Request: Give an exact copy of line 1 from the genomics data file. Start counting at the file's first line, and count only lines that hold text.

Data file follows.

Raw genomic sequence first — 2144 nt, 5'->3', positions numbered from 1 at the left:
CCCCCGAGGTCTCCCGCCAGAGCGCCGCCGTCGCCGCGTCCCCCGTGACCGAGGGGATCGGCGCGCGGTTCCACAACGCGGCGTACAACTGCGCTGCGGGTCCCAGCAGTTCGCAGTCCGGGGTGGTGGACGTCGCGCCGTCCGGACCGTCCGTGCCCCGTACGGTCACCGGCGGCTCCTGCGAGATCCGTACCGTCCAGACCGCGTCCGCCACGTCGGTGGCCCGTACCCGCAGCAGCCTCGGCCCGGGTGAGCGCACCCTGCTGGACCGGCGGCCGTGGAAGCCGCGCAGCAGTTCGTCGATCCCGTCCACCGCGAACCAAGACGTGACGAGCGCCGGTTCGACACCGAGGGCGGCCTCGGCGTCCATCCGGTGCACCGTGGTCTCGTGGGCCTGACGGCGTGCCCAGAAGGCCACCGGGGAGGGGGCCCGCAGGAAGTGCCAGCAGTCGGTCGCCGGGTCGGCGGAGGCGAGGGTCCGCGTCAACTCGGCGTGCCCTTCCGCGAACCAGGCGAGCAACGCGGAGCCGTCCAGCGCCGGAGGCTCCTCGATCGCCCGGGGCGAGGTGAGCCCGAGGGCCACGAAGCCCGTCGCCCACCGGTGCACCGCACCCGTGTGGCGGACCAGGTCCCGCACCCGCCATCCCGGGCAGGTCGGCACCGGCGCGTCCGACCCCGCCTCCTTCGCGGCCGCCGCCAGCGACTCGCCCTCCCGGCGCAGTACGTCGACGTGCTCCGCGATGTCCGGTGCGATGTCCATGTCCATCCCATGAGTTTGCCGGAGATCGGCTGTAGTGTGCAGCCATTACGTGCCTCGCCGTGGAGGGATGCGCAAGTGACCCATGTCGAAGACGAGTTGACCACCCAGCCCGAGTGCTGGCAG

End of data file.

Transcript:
Raw genomic sequence first — 2144 nt, 5'->3', positions numbered from 1 at the left: